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Kenta Maeda's impression of Kenley Jansen isn't perfect, but it gets the job done in 3-1 victory over Rangers

Inside his dugout, as the rest of the Dodgers bullpen prepared to protect a lead in Wednesday’s eighth inning, Kenley Jansen extended his arms in front of his chest and unfurled his tongue. It was a dead-on impression of Yasiel Puig, delivered in a location where Jansen is rarely found. Puig and a few others cackled at the imitation before returning to watching the game.

Jansen had time to tease Puig about a disastrous slide — which involved Puig crashing to earth and swallowing dirt at third base — because he did not pitch in a 3-1 victory over the Rangers. A day after permitting two runs in his fourth consecutive shaky appearance, Jansen was not available on Wednesday.

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Scott Alexander handled the eighth inning. The ninth belonged to Kenta Maeda. He did not fare much better than Jansen on Tuesday. Maeda surrendered an RBI double to former Dodger Adrian Beltre and put the tying run on base before escaping with his second career save.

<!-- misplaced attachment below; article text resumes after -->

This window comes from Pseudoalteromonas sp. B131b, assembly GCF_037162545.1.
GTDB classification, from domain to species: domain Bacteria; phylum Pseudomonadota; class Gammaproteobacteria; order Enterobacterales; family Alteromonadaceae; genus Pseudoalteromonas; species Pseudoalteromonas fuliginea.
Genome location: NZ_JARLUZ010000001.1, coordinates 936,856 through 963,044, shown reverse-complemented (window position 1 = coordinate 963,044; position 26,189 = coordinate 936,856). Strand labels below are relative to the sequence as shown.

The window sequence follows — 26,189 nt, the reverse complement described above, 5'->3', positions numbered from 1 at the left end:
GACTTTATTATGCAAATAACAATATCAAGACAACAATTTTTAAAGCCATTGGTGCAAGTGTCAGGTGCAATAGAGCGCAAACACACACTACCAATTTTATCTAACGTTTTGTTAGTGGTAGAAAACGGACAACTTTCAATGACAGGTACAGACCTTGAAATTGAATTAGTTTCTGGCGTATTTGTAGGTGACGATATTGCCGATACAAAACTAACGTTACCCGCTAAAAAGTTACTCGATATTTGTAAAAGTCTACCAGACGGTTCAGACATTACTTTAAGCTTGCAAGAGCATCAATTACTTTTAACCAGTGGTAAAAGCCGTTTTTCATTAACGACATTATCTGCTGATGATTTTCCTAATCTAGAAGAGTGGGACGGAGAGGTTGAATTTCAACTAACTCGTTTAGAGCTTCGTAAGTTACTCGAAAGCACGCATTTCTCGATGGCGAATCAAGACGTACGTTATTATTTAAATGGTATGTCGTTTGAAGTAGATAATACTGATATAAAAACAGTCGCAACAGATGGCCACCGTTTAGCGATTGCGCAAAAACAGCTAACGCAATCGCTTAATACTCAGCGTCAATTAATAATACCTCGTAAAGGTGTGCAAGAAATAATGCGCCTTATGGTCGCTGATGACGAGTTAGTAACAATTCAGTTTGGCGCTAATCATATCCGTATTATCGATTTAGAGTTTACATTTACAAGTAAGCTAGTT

The day off was planned for Jansen, manager Dave Roberts said. The two men had spoken on Tuesday afternoon and decided Jansen would pitch only one game in this series. Jansen will have a day of rest and will be available for any save opportunities when the Dodgers begin a four-game series against Arizona on Thursday at Dodger Stadium.

“Kenley’s going to close,” Roberts said.

It is unclear which version of Jansen will emerge from the bullpen when his name is called next. Will it be the vulnerable figure who stumbled in April and struggled upon his return from the disabled list earlier this month? Or will it be the three-time All-Star with a 1.51 earned-run average from May through July?

Roberts acknowledged that Jansen’s track record cannot trump his recent performance. But the Dodgers will wade into a meaningful weekend with uncertainty about the anchor of their bullpen.

The Dodgers (72-61) were not in a position to complain. The victory on Wednesday was their fifth in a row, with three against San Diego and two against Texas. In the process, the team whittled a 4½-game deficit in the National League West down to one. The players welcomed the chance to face Arizona, which the team has not seen since May.

“We’re at the point in the year where you need to win the games you’re supposed to win,” pitcher Alex Wood said. “It’s really nice for us to string five together like we have, especially when we’re going to play a club that we struggled playing against earlier in the year, in Arizona. I think those five games came at the right time, and we’re pretty excited to go home and see these D-backs again.”

Wood played a primary role in Wednesday’s victory with seven scoreless innings. It was his longest outing since June 27. He permitted four hits and struck out five.